Less than a week after it was first filed, a lawsuit from three Florida residents challenging the new state law that would eliminate Disney World’s governmental district has been dismissed.
The plaintiffs had argued that because the district’s elimination in June 2023 would lead to increased burden on taxpayers in Orange and Osceola Counties, they had standing to challenge the law passed by Florida Republicans last month.
Their suit also argued that the law was a violation of Disney’s Amendment rights, as Florida Gov. DeSantis made it clear in public statements that the legislation was spurred by Disney calling for the repeal of another law, dubbed by its critics as the “Don’t Say Gay” law.
U.S. District Judge Cecilia Altonaga, an appointee of President George W. Bush, cited multiple reasons for dismissing the suit, ranging from a federal court’s lack of jurisdiction over state law to rejecting the plaintiffs’ arguments that the law would harm them.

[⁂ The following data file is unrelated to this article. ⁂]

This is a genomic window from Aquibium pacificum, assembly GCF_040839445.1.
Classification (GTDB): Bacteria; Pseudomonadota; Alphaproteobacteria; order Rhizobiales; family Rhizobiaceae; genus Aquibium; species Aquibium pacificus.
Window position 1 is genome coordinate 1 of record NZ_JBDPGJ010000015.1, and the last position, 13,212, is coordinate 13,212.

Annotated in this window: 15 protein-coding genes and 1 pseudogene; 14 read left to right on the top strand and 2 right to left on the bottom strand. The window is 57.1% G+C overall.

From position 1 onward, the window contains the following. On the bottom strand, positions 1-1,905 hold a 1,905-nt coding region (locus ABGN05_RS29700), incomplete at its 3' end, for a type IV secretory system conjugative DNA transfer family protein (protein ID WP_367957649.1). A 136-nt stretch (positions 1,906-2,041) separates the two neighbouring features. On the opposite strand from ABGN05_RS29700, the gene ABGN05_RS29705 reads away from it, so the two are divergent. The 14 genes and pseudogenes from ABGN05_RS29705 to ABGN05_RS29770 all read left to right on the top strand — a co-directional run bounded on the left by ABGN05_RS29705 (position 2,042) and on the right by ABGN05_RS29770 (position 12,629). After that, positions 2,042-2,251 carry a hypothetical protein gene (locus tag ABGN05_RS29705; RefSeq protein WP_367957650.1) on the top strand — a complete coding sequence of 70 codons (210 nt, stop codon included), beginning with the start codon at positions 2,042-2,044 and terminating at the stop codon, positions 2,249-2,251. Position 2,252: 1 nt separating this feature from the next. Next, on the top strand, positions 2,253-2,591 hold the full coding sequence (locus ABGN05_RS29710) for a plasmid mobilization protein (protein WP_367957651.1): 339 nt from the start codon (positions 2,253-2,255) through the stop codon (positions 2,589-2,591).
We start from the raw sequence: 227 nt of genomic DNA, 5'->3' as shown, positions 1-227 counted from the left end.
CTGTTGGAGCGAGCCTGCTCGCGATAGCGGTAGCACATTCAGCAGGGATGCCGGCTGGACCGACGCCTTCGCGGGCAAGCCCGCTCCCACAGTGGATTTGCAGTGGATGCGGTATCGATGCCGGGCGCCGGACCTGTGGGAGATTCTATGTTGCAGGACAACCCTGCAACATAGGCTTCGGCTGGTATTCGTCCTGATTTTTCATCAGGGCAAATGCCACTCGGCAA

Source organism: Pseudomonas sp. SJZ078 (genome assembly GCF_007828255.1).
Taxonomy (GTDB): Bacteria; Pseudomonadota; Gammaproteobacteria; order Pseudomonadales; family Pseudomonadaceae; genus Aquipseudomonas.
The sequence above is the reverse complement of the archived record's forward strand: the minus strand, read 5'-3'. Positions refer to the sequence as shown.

“The challenged law does not apply to them, they do not allege direct harm as a result of the challenged law, and they do not plausibly allege any credible threat of direct harm in the future,” Altonaga said. “Plaintiffs’ theory of standing is that the elimination of the Reedy Creek Improvement District might result in financial harm to Plaintiffs by virtue of a tax increase that has not yet been enacted.”
She also wrote that the three Florida residents could not bring a suit arguing Florida violated Disney’s First Amendment rights without demonstrating that Disney was hindered from filing its own complaint.
The plaintiffs’ lawyer, William Sanchez, who is also a Democratic candidate for U.S. Senate, said he would refile the suit next week.
“This is just the beginning of the battle, as we are attempting to achieve justice for Florida taxpayers,” Sanchez wrote in a statement, according to the Orlando Sentinel.
Disney has been largely silent on the law targeting Reedy Creek and has not yet mounted any kind of court challenge. The Disney-controlled district did file a statement late last month with the Municipal Securities Rulemaking Board claiming that the state would be violating the 1967 law dissolving the district without paying off its bond debts.